April 23, 2012 at 21:43 | Report abuse | Reply
  13. Amber

    I struggled with self- injury from age 13 to 19 and it makes me angry reading things that say its not an addiction or they are making fun of self-injurers. Yes I have stoped cutting but i still struggle with it every day of my life and I am now 23. Its just like a person with a drug problem. I did not come from a bad family and I was not allowed to watch alot of tv as a child so to naomi who thinks people like me are "sick" you better check youself before you judge others because if you actually read the bible it says your not supposed to judge. It aggrivates me everytime i read something about self injury being a "fad" or "sick" its not and people that think that need to do their research!! The people that do this need help they dont need people making fun of them. I am sorry if i offend anyone by my post! I just needed to make my feeling known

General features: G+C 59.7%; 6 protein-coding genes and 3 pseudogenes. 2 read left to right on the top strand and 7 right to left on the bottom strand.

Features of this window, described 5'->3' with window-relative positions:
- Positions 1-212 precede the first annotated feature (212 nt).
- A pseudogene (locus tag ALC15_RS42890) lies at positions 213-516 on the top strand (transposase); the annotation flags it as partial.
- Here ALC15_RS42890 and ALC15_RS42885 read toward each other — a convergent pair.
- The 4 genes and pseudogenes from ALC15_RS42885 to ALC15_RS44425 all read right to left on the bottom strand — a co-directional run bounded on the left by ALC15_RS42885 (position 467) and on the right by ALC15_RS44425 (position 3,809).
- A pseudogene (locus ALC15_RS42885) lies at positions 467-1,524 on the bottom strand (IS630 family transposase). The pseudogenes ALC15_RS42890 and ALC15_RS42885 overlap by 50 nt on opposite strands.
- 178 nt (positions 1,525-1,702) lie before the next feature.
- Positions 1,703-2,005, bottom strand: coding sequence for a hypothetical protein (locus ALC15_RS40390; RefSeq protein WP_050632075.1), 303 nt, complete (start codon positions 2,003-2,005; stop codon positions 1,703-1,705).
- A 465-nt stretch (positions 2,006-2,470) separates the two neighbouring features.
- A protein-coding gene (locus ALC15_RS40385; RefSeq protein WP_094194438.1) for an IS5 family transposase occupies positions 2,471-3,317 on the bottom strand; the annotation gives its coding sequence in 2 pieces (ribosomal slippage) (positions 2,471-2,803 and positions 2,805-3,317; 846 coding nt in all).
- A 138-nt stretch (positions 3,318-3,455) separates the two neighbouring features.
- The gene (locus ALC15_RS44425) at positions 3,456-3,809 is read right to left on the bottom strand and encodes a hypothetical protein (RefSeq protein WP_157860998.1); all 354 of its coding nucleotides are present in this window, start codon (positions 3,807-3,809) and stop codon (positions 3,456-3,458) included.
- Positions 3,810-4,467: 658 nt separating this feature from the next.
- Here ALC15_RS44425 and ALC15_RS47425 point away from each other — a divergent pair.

June 22, 2012 at 22:29 | Report abuse | Reply
  14. Ella

    Oh, so it's not addictive? Right. Really good research, if that's what they're saying. They clearly have no clue what they're talking about there.

    September 13, 2012 at 20:44 | Report abuse | Reply
  15. cuttingdepression

    Great article that covers the "during" and "after" what happens when one self injures.

    Michael Silver
    Cutting Depression

    September 2, 2013 at 21:02 | Report abuse | Reply